Lincoln Dentist Answers Questions About Teeth Whitening Toothpastes

Lincoln dentist answers “Do teeth whitening toothpastes really work?” Also info about blue covarine. For more great dental tips, tricks & factoids, visit www.FindLincolnDentist.com for a free handy guide.

TRANSCRIPT:
Hello, and welcome to the Lincoln Dentist answer Zone. I’m Bralynn Newby with answers to your most frequently asked dental questions.

Today’s question is, “Do teeth whitening toothpastes really work?” Our Lincoln dentist, Dr. Daniel Nolan has the answer.

As with any advertising, you have to take teeth whitening hype with a grain of salt—or calcium carbonate—as abrasive ingredients go, which all toothpastes have to some extent. A few teeth whitening toothpastes also boast about containing a “bleach” type ingredient—typically hydrogen peroxide—but studies have shown that these really have a negligible whitening effect.

So, the answer to question of, “Do teeth whitening toothpastes really work?” is yeah — kinda, it depends. Seriously, though, they work only to the extent that your discoloration is strictly on the surface. The mild abrasives combined with the scrubbing motion of your brush, will remove topical stains from coffee, tea, wine, staining food, nicotine, etc. However, swishing your mouth with water after finishing your morning coffee and brushing and flossing daily would also reduce or possibly prevent those stains. Teeth whitening toothpaste won’t lighten the natural color, or correct any discoloration due to damage.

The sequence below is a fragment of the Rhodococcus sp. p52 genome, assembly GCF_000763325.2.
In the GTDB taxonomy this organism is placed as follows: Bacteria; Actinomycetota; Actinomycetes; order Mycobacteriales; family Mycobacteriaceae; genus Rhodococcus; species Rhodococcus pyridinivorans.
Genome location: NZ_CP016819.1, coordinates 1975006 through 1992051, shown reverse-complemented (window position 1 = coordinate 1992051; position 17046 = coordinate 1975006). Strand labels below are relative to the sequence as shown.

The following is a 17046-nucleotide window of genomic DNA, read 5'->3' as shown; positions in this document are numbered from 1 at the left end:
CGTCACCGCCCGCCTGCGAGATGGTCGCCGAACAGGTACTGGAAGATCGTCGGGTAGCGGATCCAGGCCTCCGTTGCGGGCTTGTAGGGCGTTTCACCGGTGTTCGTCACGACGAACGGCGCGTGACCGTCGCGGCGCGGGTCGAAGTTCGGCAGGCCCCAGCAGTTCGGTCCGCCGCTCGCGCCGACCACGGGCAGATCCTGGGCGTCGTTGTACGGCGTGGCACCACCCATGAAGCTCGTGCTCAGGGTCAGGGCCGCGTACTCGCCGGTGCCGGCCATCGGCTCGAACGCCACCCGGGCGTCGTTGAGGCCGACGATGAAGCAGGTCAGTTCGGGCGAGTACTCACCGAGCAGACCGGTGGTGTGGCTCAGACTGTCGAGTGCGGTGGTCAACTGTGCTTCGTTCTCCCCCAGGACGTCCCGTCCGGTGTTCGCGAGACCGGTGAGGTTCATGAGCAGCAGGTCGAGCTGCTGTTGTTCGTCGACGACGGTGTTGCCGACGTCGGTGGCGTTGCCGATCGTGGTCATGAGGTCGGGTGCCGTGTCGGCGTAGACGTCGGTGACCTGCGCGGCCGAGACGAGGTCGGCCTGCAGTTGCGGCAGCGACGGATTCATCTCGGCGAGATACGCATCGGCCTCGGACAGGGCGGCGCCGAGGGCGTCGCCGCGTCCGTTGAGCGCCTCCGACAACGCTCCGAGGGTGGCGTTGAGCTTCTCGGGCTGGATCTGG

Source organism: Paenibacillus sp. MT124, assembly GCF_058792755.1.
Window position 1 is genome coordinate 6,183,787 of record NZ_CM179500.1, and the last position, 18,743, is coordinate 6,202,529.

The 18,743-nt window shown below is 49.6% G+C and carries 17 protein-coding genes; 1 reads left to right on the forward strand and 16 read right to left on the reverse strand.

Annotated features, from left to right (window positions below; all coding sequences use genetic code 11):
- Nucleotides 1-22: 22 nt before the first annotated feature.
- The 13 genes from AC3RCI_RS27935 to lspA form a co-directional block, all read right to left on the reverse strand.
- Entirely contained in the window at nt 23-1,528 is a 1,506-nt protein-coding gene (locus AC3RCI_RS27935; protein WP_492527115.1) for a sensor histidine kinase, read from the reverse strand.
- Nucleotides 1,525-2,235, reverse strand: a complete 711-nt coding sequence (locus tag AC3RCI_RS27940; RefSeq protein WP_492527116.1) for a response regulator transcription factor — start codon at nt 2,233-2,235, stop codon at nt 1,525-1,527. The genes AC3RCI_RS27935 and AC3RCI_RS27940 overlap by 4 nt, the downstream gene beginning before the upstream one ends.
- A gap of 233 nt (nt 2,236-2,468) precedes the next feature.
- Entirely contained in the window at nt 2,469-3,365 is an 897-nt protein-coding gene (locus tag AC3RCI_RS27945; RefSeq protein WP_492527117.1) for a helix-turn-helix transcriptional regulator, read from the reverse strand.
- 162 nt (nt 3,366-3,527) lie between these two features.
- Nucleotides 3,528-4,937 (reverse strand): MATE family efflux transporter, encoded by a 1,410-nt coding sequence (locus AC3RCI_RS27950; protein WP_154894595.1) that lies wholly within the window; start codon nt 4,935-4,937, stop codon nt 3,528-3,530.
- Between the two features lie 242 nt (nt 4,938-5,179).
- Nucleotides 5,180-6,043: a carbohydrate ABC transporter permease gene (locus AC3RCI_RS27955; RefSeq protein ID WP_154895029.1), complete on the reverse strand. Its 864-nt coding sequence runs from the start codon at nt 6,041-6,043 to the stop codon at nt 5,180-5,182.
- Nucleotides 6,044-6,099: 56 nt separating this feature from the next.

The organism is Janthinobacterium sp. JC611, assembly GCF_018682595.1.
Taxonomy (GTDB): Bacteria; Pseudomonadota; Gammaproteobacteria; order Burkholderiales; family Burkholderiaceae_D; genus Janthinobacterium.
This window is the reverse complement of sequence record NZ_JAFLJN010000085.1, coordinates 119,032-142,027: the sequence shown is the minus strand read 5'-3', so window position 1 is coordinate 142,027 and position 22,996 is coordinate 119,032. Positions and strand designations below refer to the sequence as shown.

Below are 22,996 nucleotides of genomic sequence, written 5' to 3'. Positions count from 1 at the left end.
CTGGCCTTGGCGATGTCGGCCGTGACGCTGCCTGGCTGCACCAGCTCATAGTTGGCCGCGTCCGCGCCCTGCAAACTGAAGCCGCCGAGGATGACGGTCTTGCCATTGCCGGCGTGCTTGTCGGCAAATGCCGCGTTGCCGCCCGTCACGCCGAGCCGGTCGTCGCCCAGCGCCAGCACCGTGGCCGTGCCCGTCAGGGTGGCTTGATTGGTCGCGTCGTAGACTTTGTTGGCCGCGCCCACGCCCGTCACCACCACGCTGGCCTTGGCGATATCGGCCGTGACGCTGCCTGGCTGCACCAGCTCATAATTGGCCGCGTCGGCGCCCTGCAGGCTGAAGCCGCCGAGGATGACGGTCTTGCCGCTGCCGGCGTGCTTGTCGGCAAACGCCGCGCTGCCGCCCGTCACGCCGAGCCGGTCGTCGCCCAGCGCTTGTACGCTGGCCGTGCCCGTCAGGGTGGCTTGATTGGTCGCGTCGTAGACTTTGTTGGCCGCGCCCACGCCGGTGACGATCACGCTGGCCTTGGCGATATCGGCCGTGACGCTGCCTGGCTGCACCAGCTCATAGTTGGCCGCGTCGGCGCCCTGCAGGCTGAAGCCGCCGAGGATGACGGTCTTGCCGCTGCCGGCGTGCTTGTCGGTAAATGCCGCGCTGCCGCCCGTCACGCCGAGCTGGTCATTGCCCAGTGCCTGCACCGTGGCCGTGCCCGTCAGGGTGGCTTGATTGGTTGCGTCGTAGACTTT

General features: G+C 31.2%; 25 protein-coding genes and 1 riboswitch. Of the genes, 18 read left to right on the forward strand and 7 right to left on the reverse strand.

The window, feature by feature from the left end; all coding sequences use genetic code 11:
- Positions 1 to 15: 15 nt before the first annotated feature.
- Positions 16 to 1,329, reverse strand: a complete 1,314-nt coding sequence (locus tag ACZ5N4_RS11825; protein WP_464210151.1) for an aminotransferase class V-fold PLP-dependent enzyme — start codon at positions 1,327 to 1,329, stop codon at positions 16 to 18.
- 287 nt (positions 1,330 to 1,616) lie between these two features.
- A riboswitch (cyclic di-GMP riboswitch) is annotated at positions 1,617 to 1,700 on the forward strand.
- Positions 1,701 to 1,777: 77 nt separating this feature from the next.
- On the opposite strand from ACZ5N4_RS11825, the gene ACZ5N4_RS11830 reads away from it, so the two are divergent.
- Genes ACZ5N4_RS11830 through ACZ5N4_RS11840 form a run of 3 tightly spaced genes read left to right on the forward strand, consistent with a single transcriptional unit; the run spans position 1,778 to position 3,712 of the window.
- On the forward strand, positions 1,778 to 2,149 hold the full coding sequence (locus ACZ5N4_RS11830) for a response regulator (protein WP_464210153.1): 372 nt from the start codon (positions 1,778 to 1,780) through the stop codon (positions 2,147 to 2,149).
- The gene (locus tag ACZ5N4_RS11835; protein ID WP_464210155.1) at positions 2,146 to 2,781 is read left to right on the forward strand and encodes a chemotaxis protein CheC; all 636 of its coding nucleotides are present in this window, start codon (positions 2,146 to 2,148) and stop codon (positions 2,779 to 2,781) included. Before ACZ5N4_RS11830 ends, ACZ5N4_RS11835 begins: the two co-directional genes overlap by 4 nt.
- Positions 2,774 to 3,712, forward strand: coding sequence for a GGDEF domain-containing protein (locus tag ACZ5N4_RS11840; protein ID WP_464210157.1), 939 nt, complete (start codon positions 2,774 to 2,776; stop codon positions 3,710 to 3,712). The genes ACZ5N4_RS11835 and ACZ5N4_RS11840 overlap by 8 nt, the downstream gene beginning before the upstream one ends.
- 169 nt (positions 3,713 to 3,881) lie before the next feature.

The inner part of the tooth, dentin, naturally yellows with age (as well as with certain medications and excessive fluoride use), and teeth whitening toothpastes won’t do a darn thing for that. The better bet would be to talk to your dentist and get a professional bleaching done. Afterward, it may be beneficial to use the whitening toothpaste to maintain your magazine cover gleam.

Speaking of a GQ gleam, whitening toothpastes that contain blue covarine have been shown in studies to immediately give the appearance of whiter, “gleamier” teeth with one use. Being blue, it cancels out the yellow and adheres to the surface to create the optical illusion of super-white teeth.

We hope this information has been helpful. Thank you for watching this edition of the Lincoln Dentist Answer Zone.

We would also like to give you this free dental guide that has tips for how to choose the best dentist, how to get your kids to brush & floss daily, and even what to do in case of a dental emergency. Just visit FindLincolnDentist.com and sign up for your today.

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